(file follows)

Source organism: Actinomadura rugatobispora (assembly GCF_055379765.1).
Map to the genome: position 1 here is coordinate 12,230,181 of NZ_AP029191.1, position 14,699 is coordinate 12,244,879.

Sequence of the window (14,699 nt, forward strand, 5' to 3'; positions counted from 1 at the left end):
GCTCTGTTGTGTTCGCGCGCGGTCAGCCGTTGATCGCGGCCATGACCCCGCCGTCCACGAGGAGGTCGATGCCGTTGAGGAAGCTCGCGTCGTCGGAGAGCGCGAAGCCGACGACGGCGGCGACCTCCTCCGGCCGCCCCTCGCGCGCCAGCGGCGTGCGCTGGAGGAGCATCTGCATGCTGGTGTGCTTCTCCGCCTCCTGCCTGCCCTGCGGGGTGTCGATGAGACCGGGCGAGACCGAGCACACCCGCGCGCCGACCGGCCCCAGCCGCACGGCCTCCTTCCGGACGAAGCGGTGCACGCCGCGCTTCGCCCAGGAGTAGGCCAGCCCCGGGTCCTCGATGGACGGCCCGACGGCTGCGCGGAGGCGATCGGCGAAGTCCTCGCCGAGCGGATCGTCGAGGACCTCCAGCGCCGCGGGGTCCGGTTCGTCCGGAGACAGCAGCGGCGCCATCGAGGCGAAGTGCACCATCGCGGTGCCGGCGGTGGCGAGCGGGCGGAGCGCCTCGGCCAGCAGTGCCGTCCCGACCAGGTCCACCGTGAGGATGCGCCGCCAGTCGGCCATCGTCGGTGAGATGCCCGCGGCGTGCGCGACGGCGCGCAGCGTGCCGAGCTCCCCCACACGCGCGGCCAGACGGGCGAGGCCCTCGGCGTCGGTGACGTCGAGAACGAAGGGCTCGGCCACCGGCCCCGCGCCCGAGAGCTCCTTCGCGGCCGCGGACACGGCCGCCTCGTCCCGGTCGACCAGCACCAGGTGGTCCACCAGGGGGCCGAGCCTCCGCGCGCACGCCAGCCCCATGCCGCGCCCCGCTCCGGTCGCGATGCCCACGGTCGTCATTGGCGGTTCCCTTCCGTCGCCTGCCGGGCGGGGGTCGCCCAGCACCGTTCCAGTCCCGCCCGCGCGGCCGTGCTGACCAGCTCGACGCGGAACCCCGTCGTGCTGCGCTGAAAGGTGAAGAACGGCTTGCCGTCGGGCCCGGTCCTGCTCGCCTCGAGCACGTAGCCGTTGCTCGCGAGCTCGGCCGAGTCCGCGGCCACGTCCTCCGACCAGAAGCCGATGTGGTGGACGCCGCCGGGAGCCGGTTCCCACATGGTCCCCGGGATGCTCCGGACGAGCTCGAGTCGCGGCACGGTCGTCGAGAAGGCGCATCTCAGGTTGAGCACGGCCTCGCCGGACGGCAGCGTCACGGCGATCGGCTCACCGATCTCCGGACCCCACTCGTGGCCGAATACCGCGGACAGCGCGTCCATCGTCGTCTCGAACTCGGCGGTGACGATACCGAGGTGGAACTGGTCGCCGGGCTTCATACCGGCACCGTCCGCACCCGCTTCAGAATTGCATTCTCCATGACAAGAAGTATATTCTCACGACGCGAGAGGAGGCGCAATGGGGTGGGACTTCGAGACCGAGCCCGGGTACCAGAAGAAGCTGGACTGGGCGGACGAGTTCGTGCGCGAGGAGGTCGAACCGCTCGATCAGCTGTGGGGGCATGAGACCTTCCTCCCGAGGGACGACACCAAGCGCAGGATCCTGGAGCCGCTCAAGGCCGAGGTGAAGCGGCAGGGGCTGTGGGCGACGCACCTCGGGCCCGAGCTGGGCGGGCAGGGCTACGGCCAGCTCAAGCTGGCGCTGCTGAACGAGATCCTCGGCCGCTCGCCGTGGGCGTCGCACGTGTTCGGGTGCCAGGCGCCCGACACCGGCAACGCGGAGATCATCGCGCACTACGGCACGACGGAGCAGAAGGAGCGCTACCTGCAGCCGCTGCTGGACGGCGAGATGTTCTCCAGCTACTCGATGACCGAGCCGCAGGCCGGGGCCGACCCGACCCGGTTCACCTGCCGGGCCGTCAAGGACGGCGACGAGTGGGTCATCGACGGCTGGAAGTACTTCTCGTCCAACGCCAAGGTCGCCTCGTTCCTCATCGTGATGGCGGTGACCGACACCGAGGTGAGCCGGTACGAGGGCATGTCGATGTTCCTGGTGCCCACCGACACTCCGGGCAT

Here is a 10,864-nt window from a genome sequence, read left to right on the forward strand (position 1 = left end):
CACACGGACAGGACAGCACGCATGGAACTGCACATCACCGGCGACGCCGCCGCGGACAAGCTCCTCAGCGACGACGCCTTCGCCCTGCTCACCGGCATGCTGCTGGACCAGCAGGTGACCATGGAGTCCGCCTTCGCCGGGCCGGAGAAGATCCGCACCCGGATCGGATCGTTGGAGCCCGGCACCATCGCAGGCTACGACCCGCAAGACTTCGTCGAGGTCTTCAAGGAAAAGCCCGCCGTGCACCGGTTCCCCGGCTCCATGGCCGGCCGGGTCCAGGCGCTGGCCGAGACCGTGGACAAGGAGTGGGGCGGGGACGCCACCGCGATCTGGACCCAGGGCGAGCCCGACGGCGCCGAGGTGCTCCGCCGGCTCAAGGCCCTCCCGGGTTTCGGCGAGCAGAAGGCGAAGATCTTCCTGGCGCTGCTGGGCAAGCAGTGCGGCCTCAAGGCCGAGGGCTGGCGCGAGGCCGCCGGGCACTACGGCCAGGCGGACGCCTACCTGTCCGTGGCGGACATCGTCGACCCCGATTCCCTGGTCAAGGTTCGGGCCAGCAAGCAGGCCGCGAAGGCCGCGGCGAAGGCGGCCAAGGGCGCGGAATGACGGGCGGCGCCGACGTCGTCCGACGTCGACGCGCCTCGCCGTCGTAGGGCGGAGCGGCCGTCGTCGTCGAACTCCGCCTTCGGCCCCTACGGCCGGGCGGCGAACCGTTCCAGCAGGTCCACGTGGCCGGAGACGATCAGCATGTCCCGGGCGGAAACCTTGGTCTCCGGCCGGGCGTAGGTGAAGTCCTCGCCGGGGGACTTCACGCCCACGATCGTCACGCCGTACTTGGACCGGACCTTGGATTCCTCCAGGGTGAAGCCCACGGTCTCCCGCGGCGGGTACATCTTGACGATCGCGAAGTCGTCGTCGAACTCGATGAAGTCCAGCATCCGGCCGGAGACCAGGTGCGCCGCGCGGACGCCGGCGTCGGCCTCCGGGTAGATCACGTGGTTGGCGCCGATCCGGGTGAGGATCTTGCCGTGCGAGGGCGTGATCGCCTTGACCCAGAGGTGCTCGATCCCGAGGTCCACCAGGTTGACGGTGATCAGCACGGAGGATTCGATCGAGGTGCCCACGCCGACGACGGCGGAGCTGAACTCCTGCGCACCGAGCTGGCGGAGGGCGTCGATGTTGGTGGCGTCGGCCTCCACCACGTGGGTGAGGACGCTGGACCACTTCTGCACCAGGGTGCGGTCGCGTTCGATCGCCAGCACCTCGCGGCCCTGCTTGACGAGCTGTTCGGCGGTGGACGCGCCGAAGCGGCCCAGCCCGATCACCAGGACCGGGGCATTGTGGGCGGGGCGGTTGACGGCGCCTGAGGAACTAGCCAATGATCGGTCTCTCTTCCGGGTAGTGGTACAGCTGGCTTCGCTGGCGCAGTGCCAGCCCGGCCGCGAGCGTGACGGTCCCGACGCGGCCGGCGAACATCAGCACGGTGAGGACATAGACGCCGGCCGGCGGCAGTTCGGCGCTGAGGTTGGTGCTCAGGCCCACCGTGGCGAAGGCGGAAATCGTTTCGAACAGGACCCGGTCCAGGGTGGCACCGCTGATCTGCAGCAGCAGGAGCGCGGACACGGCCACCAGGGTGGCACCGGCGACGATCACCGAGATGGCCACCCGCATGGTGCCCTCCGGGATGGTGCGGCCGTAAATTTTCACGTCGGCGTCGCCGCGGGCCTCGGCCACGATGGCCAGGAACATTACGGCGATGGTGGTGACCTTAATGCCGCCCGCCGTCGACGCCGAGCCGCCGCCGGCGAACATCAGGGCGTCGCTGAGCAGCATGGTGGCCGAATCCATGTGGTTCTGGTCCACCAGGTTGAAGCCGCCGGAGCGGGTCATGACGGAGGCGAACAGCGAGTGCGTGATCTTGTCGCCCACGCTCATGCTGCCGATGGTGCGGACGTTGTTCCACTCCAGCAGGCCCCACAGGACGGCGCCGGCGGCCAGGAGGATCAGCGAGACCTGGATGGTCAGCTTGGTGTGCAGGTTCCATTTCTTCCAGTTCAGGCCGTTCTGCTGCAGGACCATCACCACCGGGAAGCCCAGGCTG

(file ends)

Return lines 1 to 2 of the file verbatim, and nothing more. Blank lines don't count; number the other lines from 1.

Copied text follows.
Source organism: Actinomadura rugatobispora (assembly GCF_055379765.1).
Map to the genome: position 1 here is coordinate 12,230,181 of NZ_AP029191.1, position 14,699 is coordinate 12,244,879.